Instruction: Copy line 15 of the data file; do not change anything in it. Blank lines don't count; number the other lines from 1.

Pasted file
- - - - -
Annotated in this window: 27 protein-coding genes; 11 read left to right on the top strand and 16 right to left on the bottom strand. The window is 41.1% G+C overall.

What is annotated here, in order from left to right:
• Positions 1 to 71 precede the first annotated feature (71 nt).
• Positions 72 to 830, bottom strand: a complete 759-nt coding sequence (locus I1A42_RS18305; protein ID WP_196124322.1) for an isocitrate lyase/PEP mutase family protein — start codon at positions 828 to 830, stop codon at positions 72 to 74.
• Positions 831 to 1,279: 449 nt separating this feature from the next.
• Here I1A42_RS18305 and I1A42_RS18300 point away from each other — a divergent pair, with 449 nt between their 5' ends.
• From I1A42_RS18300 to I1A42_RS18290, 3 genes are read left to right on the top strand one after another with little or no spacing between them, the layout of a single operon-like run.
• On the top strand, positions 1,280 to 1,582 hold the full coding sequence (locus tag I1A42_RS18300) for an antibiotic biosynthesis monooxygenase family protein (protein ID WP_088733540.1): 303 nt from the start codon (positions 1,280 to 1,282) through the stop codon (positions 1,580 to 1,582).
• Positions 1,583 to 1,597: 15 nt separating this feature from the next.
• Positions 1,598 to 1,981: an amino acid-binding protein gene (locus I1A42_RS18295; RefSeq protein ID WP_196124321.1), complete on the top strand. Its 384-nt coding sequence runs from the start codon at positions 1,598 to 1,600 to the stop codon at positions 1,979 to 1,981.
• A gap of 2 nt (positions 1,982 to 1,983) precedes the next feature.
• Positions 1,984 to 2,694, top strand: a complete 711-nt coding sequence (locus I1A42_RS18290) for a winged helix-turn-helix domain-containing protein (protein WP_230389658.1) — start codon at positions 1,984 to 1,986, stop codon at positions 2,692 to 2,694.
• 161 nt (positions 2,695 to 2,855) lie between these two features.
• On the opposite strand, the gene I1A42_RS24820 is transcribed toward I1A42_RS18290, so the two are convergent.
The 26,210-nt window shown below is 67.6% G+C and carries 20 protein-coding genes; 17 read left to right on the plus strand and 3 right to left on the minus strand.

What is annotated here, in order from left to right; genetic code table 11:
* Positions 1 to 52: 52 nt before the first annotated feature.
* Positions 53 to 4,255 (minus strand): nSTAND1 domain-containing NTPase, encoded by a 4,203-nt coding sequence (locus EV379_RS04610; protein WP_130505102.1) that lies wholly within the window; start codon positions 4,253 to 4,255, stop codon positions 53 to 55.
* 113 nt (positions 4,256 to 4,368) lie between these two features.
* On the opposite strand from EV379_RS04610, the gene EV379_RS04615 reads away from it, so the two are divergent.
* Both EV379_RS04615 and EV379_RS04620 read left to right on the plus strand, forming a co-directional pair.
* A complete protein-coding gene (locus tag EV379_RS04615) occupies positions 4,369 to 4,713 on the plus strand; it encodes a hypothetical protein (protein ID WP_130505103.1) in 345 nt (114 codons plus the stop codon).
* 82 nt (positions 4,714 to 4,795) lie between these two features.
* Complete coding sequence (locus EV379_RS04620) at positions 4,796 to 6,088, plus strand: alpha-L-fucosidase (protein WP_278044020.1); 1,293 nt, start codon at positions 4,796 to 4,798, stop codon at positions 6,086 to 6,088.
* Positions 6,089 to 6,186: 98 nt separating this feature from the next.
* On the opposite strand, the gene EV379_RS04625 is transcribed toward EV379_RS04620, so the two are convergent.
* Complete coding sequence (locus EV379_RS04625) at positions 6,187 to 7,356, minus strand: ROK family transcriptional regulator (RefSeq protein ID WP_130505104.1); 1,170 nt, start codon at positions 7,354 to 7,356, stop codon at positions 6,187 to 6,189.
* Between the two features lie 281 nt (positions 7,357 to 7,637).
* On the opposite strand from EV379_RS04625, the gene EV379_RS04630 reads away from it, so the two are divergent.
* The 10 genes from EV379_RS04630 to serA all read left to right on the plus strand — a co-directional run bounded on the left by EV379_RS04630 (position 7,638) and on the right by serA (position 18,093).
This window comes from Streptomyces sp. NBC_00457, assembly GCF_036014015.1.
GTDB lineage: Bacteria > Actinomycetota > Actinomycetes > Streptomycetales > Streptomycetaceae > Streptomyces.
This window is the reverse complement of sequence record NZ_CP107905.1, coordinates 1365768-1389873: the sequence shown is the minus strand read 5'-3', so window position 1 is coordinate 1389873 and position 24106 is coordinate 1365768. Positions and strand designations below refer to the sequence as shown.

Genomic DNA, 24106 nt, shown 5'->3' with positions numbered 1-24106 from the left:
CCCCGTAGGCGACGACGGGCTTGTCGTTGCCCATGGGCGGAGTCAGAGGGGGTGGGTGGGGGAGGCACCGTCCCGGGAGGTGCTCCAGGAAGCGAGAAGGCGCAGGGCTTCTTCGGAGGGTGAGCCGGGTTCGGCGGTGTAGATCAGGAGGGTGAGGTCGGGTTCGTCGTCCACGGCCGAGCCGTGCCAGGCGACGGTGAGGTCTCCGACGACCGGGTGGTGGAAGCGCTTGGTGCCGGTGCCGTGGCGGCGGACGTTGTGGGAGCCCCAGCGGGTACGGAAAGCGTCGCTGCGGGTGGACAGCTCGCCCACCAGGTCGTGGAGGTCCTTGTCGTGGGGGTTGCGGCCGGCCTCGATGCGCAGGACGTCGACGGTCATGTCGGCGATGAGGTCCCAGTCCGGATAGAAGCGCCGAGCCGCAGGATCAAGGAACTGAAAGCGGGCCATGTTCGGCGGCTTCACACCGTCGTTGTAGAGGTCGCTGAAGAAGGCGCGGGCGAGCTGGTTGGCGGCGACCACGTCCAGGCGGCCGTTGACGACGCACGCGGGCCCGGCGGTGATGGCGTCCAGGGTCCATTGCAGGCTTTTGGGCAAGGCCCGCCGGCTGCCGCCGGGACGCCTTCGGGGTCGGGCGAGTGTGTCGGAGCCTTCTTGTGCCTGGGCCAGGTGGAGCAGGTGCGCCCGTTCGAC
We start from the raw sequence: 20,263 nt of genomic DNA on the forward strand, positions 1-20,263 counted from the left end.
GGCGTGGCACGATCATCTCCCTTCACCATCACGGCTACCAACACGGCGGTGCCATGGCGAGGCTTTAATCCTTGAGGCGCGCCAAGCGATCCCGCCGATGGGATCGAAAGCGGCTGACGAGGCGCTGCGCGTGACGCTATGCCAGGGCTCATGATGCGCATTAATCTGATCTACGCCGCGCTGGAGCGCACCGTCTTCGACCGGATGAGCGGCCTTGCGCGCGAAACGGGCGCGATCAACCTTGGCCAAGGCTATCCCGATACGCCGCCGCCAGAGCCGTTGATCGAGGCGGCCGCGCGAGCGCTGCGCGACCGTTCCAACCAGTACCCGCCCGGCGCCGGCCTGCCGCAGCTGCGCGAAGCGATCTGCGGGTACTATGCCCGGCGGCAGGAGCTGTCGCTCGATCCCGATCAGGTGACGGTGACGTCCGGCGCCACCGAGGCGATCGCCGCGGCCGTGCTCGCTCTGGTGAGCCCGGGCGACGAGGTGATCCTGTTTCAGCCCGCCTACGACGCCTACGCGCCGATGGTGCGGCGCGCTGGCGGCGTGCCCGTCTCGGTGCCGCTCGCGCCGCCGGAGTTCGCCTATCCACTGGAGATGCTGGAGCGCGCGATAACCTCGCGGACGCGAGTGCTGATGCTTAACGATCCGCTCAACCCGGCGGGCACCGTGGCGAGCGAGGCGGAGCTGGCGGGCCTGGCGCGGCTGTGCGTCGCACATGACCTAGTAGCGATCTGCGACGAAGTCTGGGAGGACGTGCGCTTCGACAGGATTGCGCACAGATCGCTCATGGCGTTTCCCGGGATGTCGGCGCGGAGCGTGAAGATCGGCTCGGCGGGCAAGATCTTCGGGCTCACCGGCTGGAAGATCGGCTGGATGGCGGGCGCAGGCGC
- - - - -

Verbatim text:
The 26,210-nt window shown below is 67.6% G+C and carries 20 protein-coding genes; 17 read left to right on the plus strand and 3 right to left on the minus strand.